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When Somebody is Negligent of Another Person’s Driving

When Somebody is Negligent of Another Person’s Driving

As we know, it can be difficult to determine liability following a West Virginia car accident. This becomes even more difficult to do when the person who is liable for an accident is not actually the person who was driving at the time. Though these situations are not as common as others, they still tend to occur, causing serious injuries and fatalities. If you have been injured in an accident and you believe another party is liable for that accident, our West Virginia personal injury attorneys are here for you every step of the way.

Determining fault after a car accident becomes one of the key issues in any personal injury claim, as you do not have a claim unless there is a party that you can bring it against. In some special circumstances, the law assigns fault to those who were not even driving or present at the time of a crash. Today, we want to look at a few of these scenarios.

Negligence When an Employer is Liable for an Employee’s Actions 

Employers can sometimes be held liable for the acts of their employees through something that is known as vicarious liability laws. When an employee is working in the interest of their employer, the employer can be held responsible for anything that happens during this time. Here is an example of when this happens: let’s say that an employer has allowed an employee to use the company vehicle during work hours so that they could run work errands. When the employee is out and about, they run the red light and crash into another driver’s vehicle. The employer could become responsible for the injuries that result from this accident, as they entrusted the company vehicle to the employee.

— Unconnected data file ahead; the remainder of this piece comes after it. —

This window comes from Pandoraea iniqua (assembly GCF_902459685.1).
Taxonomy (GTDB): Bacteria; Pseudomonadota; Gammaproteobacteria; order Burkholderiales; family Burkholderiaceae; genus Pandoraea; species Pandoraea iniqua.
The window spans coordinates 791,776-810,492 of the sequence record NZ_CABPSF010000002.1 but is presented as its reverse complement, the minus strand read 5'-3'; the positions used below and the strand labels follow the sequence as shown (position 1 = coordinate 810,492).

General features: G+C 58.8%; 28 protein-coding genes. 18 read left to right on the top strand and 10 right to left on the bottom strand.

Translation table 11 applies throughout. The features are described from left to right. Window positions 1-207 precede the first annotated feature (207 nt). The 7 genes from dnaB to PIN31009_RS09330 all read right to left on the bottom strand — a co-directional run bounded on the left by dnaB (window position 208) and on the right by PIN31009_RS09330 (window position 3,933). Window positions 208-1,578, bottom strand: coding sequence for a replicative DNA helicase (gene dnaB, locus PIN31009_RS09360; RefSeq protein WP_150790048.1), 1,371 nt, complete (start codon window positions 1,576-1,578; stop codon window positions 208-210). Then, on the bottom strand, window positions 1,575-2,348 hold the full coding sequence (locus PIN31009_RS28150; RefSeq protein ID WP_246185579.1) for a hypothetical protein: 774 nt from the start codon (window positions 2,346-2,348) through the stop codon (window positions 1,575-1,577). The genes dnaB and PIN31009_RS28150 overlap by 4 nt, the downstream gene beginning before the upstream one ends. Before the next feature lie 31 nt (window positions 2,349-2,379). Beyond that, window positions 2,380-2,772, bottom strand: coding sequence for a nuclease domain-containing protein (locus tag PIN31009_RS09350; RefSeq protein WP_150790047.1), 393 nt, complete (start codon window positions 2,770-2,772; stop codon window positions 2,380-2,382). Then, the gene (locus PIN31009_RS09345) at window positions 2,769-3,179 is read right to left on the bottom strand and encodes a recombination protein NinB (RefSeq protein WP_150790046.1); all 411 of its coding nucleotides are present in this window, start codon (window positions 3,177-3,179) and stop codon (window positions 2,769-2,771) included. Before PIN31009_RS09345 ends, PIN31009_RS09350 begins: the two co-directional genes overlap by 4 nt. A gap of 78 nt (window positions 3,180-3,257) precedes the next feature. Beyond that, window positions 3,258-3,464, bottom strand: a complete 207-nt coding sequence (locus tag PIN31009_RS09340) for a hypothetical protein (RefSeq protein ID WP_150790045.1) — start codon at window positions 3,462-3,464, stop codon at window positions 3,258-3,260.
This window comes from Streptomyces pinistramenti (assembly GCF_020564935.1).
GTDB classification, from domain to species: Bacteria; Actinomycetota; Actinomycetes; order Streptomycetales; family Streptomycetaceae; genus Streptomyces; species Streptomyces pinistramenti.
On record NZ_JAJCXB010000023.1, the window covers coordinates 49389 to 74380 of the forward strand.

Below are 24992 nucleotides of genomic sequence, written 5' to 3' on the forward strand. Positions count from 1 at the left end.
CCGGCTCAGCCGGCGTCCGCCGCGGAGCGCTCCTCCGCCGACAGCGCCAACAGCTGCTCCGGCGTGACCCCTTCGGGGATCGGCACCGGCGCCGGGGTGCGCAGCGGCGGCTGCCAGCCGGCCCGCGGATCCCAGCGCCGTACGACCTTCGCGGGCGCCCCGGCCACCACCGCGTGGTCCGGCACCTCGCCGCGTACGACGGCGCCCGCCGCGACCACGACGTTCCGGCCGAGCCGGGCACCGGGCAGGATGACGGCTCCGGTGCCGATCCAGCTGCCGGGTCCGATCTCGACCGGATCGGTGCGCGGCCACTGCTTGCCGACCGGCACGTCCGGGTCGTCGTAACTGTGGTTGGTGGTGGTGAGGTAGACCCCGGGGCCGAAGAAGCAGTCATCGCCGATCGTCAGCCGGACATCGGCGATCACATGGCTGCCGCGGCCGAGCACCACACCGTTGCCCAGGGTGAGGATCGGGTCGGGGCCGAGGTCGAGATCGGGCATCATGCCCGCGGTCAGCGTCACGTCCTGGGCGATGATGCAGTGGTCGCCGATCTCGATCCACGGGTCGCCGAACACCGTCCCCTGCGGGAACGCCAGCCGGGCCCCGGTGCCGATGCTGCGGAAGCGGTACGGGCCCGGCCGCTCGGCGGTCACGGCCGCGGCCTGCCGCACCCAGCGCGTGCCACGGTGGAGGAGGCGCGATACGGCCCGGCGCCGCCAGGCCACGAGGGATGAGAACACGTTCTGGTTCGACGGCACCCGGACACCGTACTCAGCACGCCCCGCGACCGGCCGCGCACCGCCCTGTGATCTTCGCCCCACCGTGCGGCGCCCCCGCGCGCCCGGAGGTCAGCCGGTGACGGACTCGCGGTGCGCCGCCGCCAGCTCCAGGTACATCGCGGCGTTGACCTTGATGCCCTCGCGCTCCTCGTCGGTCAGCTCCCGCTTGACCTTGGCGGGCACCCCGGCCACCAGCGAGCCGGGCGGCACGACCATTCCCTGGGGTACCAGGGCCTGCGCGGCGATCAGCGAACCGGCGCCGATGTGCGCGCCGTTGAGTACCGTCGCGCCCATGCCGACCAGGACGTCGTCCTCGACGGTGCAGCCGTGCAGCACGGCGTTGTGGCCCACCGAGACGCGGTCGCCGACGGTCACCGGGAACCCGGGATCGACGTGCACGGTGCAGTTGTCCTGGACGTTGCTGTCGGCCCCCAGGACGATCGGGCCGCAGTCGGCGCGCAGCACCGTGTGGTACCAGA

Negligence When a Car Owner Loans Their Car to Another Party  

In a wide variety of states, an owner is legally responsible for negligent driving when they allow another person to use their vehicle with permission. This means that, if you live in a state where these laws apply, you will be on the hook for a person’s actions if they are borrowing your vehicle for a certain amount of time. 

Negligent Entrustment When a Child Drives a Parent’s Car 

Occasionally, a parent will loan the family vehicle to their child, hopeful that they will take care to abide by the rules of the road. What happens if the child is involved in an accident that they caused? If a parent intentionally loans the family vehicle to a child that they know is inexperienced, the parent might be liable for damages caused by the accident through something known as negligent entrustment laws. This is why parents must never loan out a vehicle to a child who they know have acted negligently in the past. 

When an Individual Loans Their Vehicle to an Incompetent or Unfit Driver 

When Somebody is Negligent of Another Person’s DrivingOf course, the same rules apply if an individual loans their vehicle out to somebody who is incompetent or is unfit to drive. This can apply in situations where you knowingly loan a vehicle out to somebody who is intoxicated, an elderly person who is not fit to drive any longer, or somebody who suffers from any type of illness that can impact their driving skills.

How Our West Virginia Accident Attorneys Can Help 

As you can see, there are many scenarios where somebody can be held liable for the actions of another driver. At Katz, Kantor, Stonestreet & Buckner, our experienced personal injury attorneys understand that it is not easy to face the aftermath of a serious West Virginia car accident. If somebody has acted in a negligent fashion under your watch and you now find yourself in a difficult position facing bills and other aspects on your own, it is imperative to speak with an attorney who has experience in these cases. Please reach out to us at 304-431-4050 to find out what we can do for you.

Katz, Kantor, Stonestreet & Buckner, PLLC is located in Princeton and Charleston, WV and serves clients in and around such cities as well as southern West Virginia including but not limited to the counties of Mercer, McDowell, Raleigh, Summers, Monroe, Kanawha and Wyoming.

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